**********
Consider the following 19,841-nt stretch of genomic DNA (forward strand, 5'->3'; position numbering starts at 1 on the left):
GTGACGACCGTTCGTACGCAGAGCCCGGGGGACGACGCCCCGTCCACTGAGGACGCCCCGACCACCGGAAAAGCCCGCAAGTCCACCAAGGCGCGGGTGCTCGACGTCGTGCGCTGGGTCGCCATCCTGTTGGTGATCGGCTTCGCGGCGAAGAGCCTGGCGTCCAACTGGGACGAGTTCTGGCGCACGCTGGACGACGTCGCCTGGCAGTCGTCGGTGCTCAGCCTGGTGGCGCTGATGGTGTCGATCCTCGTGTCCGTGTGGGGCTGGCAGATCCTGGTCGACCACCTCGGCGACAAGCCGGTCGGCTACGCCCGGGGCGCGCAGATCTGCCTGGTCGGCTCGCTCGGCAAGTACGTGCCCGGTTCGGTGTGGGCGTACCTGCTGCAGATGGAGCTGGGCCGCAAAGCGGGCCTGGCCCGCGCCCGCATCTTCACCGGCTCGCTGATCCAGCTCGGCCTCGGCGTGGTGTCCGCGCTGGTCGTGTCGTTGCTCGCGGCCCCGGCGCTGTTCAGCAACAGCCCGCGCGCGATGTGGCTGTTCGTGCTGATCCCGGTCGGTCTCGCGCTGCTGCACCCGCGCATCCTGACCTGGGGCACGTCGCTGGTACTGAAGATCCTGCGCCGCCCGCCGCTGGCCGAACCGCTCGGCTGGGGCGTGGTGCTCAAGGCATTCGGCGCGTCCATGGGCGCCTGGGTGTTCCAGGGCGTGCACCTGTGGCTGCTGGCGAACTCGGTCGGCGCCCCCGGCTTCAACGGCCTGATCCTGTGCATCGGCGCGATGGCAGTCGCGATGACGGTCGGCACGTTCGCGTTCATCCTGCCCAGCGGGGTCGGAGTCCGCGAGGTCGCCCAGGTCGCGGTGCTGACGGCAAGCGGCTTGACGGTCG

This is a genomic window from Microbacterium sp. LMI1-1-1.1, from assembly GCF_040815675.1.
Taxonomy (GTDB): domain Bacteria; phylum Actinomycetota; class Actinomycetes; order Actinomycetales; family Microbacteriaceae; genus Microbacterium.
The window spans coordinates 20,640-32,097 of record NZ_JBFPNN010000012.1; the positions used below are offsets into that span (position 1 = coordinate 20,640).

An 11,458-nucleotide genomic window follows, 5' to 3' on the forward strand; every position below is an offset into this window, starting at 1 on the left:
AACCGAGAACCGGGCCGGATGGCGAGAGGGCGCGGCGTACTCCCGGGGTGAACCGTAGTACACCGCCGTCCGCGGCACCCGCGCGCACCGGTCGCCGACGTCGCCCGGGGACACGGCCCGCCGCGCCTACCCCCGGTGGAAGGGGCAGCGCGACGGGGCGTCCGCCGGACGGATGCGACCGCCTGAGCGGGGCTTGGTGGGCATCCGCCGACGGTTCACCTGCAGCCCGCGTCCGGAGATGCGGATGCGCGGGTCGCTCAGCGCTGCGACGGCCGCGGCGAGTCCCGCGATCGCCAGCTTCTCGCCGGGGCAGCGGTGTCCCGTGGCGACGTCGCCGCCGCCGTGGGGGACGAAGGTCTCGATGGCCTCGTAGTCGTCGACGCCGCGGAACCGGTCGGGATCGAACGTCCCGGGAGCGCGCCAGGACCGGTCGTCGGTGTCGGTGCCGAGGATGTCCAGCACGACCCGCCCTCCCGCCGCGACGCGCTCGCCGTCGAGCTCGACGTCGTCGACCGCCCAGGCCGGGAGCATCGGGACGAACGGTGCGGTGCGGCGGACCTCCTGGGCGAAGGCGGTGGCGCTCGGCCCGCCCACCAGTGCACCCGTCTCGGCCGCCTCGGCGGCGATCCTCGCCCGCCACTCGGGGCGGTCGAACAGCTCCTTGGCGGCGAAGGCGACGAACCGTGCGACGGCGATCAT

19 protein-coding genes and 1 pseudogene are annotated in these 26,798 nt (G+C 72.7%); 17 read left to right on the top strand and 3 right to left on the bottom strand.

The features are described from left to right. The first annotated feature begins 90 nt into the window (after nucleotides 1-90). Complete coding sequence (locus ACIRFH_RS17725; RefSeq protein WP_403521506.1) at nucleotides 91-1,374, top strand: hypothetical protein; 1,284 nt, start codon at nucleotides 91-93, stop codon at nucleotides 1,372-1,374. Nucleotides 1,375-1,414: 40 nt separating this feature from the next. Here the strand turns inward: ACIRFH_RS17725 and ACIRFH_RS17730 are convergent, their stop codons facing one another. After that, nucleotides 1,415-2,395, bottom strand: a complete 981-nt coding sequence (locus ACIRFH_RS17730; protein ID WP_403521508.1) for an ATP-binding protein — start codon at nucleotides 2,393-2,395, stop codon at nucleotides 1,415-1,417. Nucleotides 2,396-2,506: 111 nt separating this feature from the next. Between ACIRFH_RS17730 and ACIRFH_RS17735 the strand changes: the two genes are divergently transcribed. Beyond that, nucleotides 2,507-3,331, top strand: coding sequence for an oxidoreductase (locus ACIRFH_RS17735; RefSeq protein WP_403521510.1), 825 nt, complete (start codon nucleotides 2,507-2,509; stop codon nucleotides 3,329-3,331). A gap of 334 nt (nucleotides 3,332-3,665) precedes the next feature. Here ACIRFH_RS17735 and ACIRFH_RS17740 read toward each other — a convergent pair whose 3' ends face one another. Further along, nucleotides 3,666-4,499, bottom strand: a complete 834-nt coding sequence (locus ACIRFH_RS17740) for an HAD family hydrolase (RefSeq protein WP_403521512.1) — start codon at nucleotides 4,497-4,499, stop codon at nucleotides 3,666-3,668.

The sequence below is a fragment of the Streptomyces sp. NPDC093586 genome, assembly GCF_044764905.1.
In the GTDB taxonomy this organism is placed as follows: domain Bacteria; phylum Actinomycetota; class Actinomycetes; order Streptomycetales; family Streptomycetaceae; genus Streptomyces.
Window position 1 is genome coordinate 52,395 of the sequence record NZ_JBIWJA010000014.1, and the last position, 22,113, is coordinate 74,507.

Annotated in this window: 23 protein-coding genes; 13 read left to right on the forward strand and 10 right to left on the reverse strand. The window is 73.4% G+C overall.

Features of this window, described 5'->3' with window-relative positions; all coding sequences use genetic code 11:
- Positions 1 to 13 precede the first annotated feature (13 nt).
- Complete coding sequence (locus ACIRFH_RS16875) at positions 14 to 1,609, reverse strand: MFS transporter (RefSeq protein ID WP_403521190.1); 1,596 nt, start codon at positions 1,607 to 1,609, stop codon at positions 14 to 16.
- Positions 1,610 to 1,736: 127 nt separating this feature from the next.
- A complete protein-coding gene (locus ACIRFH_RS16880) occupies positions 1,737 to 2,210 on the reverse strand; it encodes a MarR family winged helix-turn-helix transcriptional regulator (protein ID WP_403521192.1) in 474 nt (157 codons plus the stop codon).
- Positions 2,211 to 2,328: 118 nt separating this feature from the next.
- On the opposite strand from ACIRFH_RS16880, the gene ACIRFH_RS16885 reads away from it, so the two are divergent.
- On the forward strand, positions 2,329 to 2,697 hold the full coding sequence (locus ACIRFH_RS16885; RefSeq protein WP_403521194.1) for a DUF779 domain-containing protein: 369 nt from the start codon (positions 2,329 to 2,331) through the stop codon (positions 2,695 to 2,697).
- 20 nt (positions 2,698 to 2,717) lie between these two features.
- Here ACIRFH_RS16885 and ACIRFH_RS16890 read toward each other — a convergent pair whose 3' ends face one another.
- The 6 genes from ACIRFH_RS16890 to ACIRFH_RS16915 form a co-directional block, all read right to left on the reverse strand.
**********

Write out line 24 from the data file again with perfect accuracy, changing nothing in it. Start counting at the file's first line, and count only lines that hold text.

- The 6 genes from ACIRFH_RS16890 to ACIRFH_RS16915 form a co-directional block, all read right to left on the reverse strand.